The Time and Expenses tools, alongside Mavenlink’s Advanced Project Management capabilities, allow you to track all of your project’s time and expenses with ease. With time and expense tracking, organizations ranging from big to small and even subcontractors can perform all essential business transactions related to a project. Use these tools to manage the productivity of collaborative work teams and see instantly how time and expenses are affecting your budget.You even have the option to tie time directly to a task, deliverable, or milestone for further invoicing transparency.
If you’re a Premier user, time and expense tracking can be done your project workspace or under the Time & Expenses section on the left-hand navigation, where you'll see several options for tracking time—choose from Time Entry, Schedule, or Timesheet view. Depending on the product or service it may make sense to track time by using a time clock to track time up to the minute or you can take a more general approach using the timesheet.
WHAT THE MAVENS KNOW
When to Bill as Time and Materials: There’s a company and a designer (Consultant). In this case, the company wants the designer or the design firm to work on a smartphone application. The project hasn’t been completely laid out yet. The end result is to be determined. However, the company has a general idea and wants the designer to get started.
In this case, it would be best to put the designer on a time and materials structure since the timeline could be ongoing. The designer has no idea how long the project will last so they will be unable to quote the project simply for the work expected. If either party is unsure of how long a project may take then it is probably best to work on a time payment structure, at least in the beginning.
Often when new business relationships are started there is ambiguity on both sides. Paying and charging for time can be a way for each partner to gain an understanding of each other and the work. Once things go on for some time the payment structure can move to a fixed fee model that may be more efficient for both.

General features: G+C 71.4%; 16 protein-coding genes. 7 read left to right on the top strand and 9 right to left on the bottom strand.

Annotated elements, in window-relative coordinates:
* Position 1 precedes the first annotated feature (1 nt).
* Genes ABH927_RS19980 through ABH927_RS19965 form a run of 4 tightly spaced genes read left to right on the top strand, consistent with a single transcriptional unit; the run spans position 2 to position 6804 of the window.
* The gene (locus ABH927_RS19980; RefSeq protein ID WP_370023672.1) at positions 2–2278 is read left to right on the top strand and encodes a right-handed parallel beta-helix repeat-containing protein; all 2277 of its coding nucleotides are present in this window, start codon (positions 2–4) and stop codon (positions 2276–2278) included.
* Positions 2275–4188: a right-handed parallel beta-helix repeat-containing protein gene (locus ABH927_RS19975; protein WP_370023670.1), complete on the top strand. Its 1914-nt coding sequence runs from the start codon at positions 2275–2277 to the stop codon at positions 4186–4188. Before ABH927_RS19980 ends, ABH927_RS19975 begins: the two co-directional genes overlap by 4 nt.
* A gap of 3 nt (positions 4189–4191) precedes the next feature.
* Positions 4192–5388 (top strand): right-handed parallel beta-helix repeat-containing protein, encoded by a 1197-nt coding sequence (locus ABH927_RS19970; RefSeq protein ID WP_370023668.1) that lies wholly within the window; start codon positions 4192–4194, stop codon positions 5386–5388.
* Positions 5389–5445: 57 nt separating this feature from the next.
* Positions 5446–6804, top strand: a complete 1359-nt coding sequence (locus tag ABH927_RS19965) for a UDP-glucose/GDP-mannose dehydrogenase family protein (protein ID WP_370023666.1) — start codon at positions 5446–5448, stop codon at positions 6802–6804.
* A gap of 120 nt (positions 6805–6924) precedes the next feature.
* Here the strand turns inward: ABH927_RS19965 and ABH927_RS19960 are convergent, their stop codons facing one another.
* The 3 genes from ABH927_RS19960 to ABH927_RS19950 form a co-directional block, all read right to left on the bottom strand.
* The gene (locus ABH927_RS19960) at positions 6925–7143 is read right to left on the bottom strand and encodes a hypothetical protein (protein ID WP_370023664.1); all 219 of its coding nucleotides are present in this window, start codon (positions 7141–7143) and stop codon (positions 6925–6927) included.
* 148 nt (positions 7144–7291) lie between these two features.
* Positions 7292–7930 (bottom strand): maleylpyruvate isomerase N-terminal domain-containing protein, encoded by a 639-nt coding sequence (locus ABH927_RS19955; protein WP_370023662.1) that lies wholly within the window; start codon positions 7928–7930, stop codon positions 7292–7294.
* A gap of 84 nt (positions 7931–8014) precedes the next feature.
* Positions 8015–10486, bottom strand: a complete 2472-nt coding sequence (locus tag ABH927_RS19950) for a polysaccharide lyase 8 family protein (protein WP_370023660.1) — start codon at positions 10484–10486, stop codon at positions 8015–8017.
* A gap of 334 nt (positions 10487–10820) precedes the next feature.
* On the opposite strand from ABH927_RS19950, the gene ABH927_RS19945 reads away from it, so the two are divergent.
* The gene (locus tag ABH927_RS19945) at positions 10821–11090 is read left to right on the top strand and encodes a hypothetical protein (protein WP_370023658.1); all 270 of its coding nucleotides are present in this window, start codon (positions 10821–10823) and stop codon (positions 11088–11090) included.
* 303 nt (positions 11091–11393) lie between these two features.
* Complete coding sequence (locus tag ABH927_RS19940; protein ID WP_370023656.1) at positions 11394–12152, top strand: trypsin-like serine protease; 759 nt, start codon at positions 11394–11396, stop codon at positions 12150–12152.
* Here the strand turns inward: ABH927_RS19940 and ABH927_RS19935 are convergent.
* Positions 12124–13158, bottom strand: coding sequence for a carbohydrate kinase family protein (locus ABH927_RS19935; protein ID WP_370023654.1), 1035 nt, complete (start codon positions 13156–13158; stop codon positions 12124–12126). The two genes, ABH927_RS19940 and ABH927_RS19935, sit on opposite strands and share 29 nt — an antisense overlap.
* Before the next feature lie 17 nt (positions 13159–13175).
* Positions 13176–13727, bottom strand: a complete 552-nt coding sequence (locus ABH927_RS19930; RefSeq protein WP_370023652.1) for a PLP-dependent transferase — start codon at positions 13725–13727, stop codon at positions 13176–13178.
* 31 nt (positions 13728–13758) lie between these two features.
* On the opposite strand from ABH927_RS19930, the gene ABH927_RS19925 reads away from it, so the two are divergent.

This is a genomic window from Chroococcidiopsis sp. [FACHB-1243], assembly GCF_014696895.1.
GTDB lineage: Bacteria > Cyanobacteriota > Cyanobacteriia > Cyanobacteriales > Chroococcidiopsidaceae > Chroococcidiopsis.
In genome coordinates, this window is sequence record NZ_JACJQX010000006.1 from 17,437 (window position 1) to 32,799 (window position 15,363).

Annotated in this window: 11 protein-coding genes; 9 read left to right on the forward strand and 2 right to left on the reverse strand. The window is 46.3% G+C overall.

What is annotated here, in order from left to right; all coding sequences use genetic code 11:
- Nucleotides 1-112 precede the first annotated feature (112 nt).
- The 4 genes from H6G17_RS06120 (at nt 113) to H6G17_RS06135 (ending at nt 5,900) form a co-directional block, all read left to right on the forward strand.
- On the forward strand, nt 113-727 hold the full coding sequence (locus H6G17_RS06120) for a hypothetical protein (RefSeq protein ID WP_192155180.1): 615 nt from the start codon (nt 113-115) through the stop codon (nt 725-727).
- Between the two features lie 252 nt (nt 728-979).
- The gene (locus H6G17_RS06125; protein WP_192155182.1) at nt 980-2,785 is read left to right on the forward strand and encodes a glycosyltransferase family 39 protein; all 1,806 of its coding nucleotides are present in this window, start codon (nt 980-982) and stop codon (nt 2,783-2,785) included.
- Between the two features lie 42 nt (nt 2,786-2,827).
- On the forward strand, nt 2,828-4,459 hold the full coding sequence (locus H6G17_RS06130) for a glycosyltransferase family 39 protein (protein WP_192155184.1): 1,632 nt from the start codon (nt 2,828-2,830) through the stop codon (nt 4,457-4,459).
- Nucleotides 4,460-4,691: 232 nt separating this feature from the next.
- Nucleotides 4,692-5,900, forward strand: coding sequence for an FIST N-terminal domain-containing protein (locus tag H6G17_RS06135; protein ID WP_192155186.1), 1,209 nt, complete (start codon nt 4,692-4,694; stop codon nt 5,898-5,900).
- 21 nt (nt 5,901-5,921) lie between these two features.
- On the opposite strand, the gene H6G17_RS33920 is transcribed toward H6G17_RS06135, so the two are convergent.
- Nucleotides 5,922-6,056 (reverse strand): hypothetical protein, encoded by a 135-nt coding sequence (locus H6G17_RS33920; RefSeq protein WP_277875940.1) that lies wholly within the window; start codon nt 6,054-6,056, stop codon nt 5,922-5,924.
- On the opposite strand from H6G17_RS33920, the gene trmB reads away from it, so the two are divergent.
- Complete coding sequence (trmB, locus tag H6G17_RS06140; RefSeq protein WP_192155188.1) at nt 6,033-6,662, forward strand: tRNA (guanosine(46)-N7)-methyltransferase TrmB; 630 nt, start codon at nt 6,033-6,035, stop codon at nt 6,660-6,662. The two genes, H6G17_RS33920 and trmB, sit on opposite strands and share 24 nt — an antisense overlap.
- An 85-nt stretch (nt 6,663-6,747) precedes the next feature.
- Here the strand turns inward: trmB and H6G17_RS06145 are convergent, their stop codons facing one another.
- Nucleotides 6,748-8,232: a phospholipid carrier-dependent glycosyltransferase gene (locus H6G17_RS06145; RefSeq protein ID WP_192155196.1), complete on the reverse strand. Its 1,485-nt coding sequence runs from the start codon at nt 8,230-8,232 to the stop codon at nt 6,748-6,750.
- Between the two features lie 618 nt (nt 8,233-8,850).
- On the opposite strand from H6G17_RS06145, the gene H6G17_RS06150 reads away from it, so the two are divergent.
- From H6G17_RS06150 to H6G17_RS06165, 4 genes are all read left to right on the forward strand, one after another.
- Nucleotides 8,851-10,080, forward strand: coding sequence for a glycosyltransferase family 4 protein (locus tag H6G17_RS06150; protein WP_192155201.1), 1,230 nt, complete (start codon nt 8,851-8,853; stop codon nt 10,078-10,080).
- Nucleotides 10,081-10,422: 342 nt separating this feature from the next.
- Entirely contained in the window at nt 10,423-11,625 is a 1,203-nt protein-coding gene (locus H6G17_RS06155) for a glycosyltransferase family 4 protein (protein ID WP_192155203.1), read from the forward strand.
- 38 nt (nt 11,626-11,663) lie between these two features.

When to Bill as Fixed Fee
One occasion when it is best to set a fixed fee is when the scope of the project is reasonably familiar to both parties involved.
Imagine the relationship between a business and its design provider, which could be an entire design firm or a freelance designer. The new task is for the designer to create a new series of banner ads for the company’s online advertising program. This will be the fourth or fifth time the company has had the designer create banner ads.
Both sides are familiar with the designer's skills and both parties are comfortable with the set fee for the group of banners. The project works best with a fixed fee. The company pays for previous experience, rather than the time it takes.
In a situation like this, there will be times when the company pays the same rate for a shorter amount of the designer’s time. The company decision makers probably understand at this point that they are paying for the previous experience rather than the amount of time it takes. There is risk on both sides. The company could pay more than it would cost them if they were to pay by time, but the designer also runs the risk of running into issues on their end of things, which can eat up time.
Additional Thoughts for Consideration
An additional consideration is the nature of the relationship. If a vendor is truly working on one task such as a group of banner ads, it can be best to work by fixed fee. However, if the nature of the relationship is such that the company has the designer working on banners, website updates, email designs, etc. then it might make more sense to pay by the hour. If time is charged at the end of each month, there will be some months that are higher than others.
There can be limits set on both time and fixed fee based relationships. It’s best to have things set beforehand so each party involved understands the possible outcomes. If things change you can refer back to the guidelines put together in the agreement.